An unprecedented number--Soft Shoes, The Other Woman's Story, The Hound of the Baskervilles, Fragment of an Empire, and the short San Francisco 1906 (as it is being called)--are restorations undertaken by SFSFF itself, in collaboration with various archives and personages holding material on these titles. This means that they will have been scanned digitally, retouched, and then put back to 35mm. Of particular local interest, the short, taken shortly after that year's earthquake, was discovered two years ago at a flea market.
I have no information on the two Japanese films (An Inn in Tokyo, Policeman) or the French film (The Lighthouse Keepers) sourced from Japan, but I suspect they are all purely photochemical preservations.
Nor have I managed to find anything out about Italy's Trappola.
No Man's Gold also has a strong Czech connection. Westerns, particularly those starring Tom Mix (and his frequent Czech-American co-star Eva Novak), enjoyed immense popularity in Czechoslovakia, and Fox distributed this one there with Czech intertitles. One of these nitrate prints (perhaps uniquely) survived to be copied to a safety stock dupe negative and a print in 1993 before being discarded. Reportedly, there had been no damage to the film prior to its duplication, which preserved the entire silent frame, not just the smaller portion used for sound films. On the other hand, the lab work may not have been performed to the highest standard. Interestingly, the print is tinted by the "Prague method", whereby scenes are somehow dye-bathed without needing to be separated out from the rest of the print.
Svenska Filminstitutet's new restoration of Gösta Berlings saga adds 16 minutes, the entirety of the film's image area (see the above section on No Man's Gold), and (simulated) tinting and toning to a previous effort from the mid-70s. Fortunately the 1950s-era master copy (presumably a safety copy of a nitrate element) could still serve as the basis of this project, to which tinted nitrate prints from Cinemateca Portuguesa and Cinémathèque française, two black and white acetate prints from Gosfilmofond, and tinted nitrate fragments from Deutsche Kinemathek contributed additional scenes and a color scheme. The entire restoration was photochemical as far as the image is concerned, and resulted in a Desmet print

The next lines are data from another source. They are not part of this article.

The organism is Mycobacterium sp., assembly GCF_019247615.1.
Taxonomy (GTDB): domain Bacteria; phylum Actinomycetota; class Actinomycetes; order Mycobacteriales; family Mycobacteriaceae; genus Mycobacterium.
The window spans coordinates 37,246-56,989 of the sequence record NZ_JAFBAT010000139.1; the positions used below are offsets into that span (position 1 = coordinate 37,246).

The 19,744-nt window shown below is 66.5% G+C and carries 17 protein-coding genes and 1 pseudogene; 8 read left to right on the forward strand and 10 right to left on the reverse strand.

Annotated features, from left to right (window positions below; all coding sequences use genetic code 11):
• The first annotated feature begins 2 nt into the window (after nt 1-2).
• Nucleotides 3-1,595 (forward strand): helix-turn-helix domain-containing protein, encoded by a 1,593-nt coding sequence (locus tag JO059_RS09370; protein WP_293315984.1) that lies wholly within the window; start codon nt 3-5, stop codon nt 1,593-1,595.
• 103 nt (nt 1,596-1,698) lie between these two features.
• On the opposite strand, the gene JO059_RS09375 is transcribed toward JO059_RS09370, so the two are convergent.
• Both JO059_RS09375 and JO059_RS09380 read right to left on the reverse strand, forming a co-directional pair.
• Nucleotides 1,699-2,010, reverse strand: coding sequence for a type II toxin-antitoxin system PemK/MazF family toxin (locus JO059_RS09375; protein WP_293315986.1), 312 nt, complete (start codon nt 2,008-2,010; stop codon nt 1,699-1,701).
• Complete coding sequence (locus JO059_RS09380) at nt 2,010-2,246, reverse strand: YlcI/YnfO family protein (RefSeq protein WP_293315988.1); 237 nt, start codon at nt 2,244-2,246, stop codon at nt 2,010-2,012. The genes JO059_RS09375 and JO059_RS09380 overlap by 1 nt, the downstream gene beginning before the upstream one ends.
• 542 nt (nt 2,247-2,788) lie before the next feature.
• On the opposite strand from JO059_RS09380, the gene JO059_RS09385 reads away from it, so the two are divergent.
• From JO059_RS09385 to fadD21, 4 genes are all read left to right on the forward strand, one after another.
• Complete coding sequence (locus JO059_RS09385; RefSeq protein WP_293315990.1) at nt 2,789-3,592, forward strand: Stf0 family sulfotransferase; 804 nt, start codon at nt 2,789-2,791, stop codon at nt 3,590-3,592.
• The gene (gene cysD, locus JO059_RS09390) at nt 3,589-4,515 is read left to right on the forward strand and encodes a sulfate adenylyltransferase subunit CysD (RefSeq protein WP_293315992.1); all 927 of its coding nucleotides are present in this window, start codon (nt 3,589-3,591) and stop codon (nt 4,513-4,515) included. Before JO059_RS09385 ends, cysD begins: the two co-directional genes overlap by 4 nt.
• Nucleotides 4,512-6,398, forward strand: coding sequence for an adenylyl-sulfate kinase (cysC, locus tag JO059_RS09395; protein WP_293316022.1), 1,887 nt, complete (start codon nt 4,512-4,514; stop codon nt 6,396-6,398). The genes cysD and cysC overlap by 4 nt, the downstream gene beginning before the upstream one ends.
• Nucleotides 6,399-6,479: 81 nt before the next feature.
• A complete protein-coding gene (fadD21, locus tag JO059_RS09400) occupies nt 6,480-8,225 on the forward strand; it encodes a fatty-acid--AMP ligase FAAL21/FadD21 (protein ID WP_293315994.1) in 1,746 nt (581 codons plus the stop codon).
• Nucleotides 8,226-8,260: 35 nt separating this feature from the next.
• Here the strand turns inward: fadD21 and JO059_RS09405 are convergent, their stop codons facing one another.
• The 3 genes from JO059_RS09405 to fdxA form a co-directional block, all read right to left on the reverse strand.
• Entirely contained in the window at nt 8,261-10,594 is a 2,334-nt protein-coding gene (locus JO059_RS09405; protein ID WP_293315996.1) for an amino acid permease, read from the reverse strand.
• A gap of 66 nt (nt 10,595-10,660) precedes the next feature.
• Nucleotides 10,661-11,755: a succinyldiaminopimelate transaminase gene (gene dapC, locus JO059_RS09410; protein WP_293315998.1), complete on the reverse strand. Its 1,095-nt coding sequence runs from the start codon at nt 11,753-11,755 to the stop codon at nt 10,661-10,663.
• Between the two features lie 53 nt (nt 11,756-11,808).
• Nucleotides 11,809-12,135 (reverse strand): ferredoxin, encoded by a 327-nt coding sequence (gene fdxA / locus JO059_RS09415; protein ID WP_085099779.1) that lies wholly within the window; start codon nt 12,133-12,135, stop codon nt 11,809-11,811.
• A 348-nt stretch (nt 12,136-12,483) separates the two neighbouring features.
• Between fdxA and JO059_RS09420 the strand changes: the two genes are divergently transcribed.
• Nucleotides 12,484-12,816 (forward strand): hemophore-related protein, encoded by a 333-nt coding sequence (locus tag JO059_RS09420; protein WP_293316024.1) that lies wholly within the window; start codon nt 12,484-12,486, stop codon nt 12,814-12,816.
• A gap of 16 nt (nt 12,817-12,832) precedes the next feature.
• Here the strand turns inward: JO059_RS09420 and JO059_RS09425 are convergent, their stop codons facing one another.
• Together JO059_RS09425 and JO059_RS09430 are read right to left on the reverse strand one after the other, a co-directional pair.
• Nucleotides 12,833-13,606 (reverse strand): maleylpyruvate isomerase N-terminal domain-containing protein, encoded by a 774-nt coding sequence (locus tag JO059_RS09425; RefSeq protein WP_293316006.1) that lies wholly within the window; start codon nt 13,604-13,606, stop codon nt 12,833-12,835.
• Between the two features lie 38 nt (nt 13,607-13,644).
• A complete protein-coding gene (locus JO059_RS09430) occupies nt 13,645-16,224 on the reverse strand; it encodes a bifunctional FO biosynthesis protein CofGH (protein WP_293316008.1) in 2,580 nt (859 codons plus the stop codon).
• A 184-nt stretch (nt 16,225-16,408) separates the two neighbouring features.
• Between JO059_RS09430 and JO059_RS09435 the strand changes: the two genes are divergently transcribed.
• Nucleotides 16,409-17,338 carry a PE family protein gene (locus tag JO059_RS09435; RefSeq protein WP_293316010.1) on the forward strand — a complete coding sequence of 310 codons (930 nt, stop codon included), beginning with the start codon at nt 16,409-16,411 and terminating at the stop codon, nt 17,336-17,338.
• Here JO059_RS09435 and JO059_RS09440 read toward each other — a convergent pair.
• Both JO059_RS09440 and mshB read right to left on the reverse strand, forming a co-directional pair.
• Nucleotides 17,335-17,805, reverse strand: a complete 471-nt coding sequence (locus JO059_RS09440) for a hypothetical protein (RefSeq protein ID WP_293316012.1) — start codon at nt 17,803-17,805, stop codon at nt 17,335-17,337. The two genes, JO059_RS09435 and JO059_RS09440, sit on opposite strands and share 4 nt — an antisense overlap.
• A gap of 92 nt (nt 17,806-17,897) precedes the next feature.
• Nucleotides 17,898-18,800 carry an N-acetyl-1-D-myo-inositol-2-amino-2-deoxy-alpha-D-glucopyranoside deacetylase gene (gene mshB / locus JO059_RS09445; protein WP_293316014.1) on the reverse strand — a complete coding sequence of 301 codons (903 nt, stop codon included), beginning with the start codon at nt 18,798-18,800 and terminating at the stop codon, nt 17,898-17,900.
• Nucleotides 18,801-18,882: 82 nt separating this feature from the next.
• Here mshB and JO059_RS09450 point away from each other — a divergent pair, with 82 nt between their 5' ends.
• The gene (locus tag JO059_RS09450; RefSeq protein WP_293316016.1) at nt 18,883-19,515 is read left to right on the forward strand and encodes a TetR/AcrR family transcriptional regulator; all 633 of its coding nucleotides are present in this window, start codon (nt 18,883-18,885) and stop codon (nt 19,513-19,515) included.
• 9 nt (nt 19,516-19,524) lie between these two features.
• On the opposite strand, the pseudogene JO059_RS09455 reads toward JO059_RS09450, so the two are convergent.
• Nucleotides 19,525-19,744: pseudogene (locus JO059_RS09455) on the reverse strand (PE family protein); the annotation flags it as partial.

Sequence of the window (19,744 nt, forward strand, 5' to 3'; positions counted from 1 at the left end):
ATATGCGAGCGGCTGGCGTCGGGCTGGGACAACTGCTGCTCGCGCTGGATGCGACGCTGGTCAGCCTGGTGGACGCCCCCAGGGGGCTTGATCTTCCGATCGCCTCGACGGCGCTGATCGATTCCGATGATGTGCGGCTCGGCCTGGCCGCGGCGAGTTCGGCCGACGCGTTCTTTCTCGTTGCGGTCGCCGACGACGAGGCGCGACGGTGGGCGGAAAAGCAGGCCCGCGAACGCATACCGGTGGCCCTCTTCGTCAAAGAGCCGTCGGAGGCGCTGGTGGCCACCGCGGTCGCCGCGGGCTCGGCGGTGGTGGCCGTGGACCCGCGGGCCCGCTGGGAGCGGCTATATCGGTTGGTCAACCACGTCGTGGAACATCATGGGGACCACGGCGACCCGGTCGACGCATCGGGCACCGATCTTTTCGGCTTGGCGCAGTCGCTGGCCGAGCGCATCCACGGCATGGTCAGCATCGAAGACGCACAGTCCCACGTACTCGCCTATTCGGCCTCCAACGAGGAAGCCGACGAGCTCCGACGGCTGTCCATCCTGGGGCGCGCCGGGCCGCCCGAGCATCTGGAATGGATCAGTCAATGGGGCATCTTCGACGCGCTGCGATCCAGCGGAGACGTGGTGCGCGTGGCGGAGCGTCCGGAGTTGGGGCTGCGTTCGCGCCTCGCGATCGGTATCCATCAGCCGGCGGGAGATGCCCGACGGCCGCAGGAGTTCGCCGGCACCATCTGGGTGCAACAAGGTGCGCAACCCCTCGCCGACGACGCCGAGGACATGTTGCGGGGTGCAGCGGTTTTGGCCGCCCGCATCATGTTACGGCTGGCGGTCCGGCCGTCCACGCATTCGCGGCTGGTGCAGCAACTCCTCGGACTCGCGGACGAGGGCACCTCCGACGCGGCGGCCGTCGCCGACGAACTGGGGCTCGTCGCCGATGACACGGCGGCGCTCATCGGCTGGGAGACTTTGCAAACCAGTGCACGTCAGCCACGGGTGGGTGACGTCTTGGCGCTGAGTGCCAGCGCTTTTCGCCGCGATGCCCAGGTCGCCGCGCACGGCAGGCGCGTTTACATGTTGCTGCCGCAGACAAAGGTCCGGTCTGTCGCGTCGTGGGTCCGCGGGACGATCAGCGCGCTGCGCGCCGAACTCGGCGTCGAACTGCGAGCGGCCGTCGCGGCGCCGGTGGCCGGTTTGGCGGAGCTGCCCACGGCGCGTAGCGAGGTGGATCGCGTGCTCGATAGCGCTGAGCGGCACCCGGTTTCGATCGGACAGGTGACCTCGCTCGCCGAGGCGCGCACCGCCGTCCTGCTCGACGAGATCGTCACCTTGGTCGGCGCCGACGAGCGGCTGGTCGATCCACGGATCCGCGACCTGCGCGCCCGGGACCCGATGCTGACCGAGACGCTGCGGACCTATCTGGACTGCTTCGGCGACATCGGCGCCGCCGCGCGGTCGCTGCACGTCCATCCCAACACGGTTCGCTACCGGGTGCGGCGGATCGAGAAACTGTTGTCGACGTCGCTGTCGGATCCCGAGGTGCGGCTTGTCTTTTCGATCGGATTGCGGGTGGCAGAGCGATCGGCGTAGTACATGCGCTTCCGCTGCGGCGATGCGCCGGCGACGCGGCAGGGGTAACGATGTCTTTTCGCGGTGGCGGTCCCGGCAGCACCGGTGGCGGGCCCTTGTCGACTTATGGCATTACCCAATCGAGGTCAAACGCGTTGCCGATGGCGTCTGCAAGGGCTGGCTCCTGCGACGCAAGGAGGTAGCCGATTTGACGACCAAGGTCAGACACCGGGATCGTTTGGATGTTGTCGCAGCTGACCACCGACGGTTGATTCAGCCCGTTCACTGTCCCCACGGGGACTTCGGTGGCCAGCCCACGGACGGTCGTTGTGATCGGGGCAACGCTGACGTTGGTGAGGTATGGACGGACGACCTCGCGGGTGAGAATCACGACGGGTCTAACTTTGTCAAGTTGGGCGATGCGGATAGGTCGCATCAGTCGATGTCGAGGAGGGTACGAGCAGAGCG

While the text of the intertitles survives in the Swedish master copy, they are not the hand-lettered and illustrated renderings originally created by Alva Lundin for the film. Only three of these cards survived on film, and an additional three are reproduced in a contemporary journal. While nearly the entire Swedish alphabet appears in these six cards in lowercase, many capitals are not represented, and those that are appear with various flourishes depending on context. A font was created in Photoshop to mimic Lundin's writing, with some capitals having a few variants and others being best guesses. Of course, there was no hope of reconstituting Lundin's charming drawings. New digital cards were then put out to film, duplicated to the correct length, and cut back into the picture.
Silent shout-outs to Jillian Borders, Věroslav Hába, David Kiehn, Scott MacQueen, Patrick Stanbury, Jörgen Viman, and Todd Wiener for their fantastic assistance!